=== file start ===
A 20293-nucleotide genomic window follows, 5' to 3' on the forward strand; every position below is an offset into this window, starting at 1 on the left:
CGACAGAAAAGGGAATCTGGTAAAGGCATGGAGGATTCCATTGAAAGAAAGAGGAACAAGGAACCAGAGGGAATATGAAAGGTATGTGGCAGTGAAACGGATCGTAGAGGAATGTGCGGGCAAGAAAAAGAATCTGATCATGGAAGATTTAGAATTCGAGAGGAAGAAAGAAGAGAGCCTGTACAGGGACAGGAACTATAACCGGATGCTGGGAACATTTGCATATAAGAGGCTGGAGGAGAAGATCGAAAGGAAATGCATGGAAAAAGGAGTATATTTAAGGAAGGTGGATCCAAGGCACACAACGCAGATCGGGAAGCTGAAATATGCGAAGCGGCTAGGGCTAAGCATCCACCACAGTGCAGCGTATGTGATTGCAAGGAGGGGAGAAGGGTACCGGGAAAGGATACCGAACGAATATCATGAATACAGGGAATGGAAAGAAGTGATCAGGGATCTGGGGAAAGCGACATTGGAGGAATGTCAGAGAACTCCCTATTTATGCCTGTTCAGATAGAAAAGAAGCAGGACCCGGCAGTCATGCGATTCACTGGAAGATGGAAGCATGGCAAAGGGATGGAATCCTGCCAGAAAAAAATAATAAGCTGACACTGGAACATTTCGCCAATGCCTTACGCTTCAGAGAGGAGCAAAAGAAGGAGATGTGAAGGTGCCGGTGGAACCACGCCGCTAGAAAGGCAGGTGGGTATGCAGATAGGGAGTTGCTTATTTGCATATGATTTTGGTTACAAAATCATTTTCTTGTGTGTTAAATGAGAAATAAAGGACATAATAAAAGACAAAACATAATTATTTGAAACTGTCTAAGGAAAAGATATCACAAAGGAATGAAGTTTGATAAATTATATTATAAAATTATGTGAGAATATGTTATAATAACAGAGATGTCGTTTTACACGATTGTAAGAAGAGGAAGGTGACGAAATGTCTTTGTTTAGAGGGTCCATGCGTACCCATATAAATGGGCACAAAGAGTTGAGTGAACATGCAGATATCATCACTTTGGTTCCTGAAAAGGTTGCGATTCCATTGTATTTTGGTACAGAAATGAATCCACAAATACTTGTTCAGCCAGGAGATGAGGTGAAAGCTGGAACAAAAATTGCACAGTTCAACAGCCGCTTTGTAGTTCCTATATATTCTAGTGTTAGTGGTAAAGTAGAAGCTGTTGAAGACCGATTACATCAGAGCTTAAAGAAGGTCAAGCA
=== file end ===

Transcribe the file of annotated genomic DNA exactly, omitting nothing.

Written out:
A 20293-nucleotide genomic window follows, 5' to 3' on the forward strand; every position below is an offset into this window, starting at 1 on the left:
CGACAGAAAAGGGAATCTGGTAAAGGCATGGAGGATTCCATTGAAAGAAAGAGGAACAAGGAACCAGAGGGAATATGAAAGGTATGTGGCAGTGAAACGGATCGTAGAGGAATGTGCGGGCAAGAAAAAGAATCTGATCATGGAAGATTTAGAATTCGAGAGGAAGAAAGAAGAGAGCCTGTACAGGGACAGGAACTATAACCGGATGCTGGGAACATTTGCATATAAGAGGCTGGAGGAGAAGATCGAAAGGAAATGCATGGAAAAAGGAGTATATTTAAGGAAGGTGGATCCAAGGCACACAACGCAGATCGGGAAGCTGAAATATGCGAAGCGGCTAGGGCTAAGCATCCACCACAGTGCAGCGTATGTGATTGCAAGGAGGGGAGAAGGGTACCGGGAAAGGATACCGAACGAATATCATGAATACAGGGAATGGAAAGAAGTGATCAGGGATCTGGGGAAAGCGACATTGGAGGAATGTCAGAGAACTCCCTATTTATGCCTGTTCAGATAGAAAAGAAGCAGGACCCGGCAGTCATGCGATTCACTGGAAGATGGAAGCATGGCAAAGGGATGGAATCCTGCCAGAAAAAAATAATAAGCTGACACTGGAACATTTCGCCAATGCCTTACGCTTCAGAGAGGAGCAAAAGAAGGAGATGTGAAGGTGCCGGTGGAACCACGCCGCTAGAAAGGCAGGTGGGTATGCAGATAGGGAGTTGCTTATTTGCATATGATTTTGGTTACAAAATCATTTTCTTGTGTGTTAAATGAGAAATAAAGGACATAATAAAAGACAAAACATAATTATTTGAAACTGTCTAAGGAAAAGATATCACAAAGGAATGAAGTTTGATAAATTATATTATAAAATTATGTGAGAATATGTTATAATAACAGAGATGTCGTTTTACACGATTGTAAGAAGAGGAAGGTGACGAAATGTCTTTGTTTAGAGGGTCCATGCGTACCCATATAAATGGGCACAAAGAGTTGAGTGAACATGCAGATATCATCACTTTGGTTCCTGAAAAGGTTGCGATTCCATTGTATTTTGGTACAGAAATGAATCCACAAATACTTGTTCAGCCAGGAGATGAGGTGAAAGCTGGAACAAAAATTGCACAGTTCAACAGCCGCTTTGTAGTTCCTATATATTCTAGTGTTAGTGGTAAAGTAGAAGCTGTTGAAGACCGATTACATCAGAGCTTAAAGAAGGTCAAGCA